Sunday, 14 March 2010
Night Time in Ebira culture
In Professor Picton's article 'Cloth and the Corpse in Ebira', he records similar attributes that l presented in my film 'Night'based on my research in Owerri, S.E Nigeria recently - see website www.kate-parsons.co.uk
"black, a term that includes the color of indigo dye, is a color with varied associations: the prestige of owning an indigo-dyed gown; the disgusting sight of soot on the face of the smith in this smithy; the dangers of the night as a time of metaphysical activity, including masquerade and witchcraft. "Night" was indeed sometimes used as a euphemism for witchcraft, and sometimes as a metaphor of death; and night is black'.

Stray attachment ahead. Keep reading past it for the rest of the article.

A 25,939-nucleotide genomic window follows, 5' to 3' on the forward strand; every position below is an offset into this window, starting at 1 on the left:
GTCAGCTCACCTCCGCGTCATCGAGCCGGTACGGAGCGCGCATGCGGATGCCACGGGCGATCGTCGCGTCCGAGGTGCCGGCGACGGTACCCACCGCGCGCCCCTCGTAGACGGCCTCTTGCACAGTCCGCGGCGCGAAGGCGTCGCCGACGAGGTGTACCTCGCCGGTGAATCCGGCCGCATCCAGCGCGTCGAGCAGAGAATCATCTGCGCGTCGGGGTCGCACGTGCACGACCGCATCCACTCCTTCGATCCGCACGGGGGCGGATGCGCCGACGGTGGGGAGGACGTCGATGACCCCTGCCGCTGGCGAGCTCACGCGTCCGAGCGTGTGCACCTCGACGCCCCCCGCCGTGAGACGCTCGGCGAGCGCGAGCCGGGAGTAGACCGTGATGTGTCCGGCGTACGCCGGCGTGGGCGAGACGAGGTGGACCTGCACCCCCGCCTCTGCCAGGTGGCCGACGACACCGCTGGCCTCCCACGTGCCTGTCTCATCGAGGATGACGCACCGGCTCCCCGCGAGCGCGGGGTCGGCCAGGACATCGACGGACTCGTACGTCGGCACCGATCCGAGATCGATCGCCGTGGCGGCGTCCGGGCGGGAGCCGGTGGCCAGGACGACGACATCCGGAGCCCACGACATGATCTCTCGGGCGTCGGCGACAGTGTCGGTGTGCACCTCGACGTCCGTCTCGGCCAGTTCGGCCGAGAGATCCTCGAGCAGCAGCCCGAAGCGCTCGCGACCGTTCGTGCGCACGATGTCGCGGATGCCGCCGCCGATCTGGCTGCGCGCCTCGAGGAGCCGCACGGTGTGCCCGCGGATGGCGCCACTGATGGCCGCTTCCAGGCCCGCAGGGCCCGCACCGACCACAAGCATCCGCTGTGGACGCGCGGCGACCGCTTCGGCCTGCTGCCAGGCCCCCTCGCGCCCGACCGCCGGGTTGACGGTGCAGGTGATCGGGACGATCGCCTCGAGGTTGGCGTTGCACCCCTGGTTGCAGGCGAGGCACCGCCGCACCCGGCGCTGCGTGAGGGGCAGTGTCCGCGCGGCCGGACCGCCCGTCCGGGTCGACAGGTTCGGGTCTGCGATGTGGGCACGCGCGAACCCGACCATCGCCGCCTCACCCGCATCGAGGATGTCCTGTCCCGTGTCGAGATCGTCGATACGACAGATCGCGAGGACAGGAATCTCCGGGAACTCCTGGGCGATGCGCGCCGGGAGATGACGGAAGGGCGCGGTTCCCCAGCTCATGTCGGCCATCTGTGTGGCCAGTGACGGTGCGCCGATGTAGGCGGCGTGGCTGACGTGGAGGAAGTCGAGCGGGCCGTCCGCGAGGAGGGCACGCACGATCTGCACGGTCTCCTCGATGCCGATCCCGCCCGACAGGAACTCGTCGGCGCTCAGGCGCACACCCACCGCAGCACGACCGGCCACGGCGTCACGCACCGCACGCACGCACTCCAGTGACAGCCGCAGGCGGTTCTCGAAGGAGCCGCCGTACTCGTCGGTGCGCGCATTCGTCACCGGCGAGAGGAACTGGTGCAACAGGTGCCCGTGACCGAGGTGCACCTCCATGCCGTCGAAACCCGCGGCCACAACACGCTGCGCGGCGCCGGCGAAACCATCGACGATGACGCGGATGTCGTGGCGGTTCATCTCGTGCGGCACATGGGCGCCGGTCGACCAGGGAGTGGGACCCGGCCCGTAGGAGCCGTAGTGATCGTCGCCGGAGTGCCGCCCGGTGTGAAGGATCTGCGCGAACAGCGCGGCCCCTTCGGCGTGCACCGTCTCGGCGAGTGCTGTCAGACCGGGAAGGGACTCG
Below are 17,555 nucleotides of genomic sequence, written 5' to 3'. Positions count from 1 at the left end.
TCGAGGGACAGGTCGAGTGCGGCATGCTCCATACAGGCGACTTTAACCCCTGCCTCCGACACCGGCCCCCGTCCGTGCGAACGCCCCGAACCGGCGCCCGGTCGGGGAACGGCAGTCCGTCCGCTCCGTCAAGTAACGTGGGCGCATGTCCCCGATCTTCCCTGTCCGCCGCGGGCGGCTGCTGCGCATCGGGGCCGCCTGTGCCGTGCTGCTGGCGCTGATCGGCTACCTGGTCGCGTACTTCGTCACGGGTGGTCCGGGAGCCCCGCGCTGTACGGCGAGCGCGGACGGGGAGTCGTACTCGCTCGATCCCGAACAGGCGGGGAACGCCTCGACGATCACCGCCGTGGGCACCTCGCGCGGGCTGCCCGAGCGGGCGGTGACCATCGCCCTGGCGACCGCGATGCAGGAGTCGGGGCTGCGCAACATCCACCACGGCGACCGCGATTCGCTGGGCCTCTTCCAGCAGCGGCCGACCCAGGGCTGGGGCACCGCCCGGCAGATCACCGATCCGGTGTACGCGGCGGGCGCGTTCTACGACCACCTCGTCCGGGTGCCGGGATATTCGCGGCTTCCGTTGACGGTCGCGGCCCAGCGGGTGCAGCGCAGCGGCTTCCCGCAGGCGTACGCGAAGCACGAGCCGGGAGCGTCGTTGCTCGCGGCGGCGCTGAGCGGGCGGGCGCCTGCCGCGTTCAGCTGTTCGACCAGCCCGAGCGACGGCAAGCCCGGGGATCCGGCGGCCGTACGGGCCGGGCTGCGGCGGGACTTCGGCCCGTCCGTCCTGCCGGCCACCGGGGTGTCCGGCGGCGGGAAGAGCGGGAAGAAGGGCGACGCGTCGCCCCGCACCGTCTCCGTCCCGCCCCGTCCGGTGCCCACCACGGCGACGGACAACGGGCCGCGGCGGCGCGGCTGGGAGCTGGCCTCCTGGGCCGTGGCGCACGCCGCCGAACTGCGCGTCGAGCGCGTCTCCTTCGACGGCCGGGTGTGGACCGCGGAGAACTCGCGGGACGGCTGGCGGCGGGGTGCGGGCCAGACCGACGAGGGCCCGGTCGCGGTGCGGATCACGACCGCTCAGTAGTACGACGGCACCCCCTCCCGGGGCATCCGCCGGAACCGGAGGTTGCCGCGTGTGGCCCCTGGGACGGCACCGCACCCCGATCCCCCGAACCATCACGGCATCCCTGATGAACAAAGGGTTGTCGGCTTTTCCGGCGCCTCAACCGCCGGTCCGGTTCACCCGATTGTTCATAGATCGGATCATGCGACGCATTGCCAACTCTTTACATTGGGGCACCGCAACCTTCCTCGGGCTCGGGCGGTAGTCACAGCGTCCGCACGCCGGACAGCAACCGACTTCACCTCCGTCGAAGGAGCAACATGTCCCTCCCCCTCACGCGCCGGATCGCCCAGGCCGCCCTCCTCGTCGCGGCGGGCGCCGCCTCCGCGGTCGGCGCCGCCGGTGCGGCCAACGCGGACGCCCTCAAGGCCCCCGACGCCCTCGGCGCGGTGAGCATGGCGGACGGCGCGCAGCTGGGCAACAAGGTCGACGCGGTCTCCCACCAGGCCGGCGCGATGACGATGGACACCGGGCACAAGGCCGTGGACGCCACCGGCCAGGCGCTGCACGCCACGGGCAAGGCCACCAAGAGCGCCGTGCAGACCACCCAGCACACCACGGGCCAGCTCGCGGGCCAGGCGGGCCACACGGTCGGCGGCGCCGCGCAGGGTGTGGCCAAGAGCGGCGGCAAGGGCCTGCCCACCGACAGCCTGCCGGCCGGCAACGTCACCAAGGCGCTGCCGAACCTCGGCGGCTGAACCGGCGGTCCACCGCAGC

The other extract from this article reminded me of the function of the Giriama Commemorative Grave Posts l investigated in East Africa but here it is the cloth that acts as the link between the two worlds of the living and the dead, although in both cases the ancestors were very much 'alive'.
"The word eku clearly and literally determined the identitiy of masquerade with the other world. Yet it was the use of itokueta that determined the identity between what had once been a person living in this world and the manifestation of that other domain of existence in masked performance. Dressing in itokueta was the manner in which one entered eku and revisited this world as eku. It was this particular form of textile, whether directly as artifact or indirectly as an idea about an artifact subsisting within an innovative tradition of practice, that manifested and enacted the continuity between living and dead, between ehe and eku."
*Published in Textile Vol 7, Issue 3 pp.296-313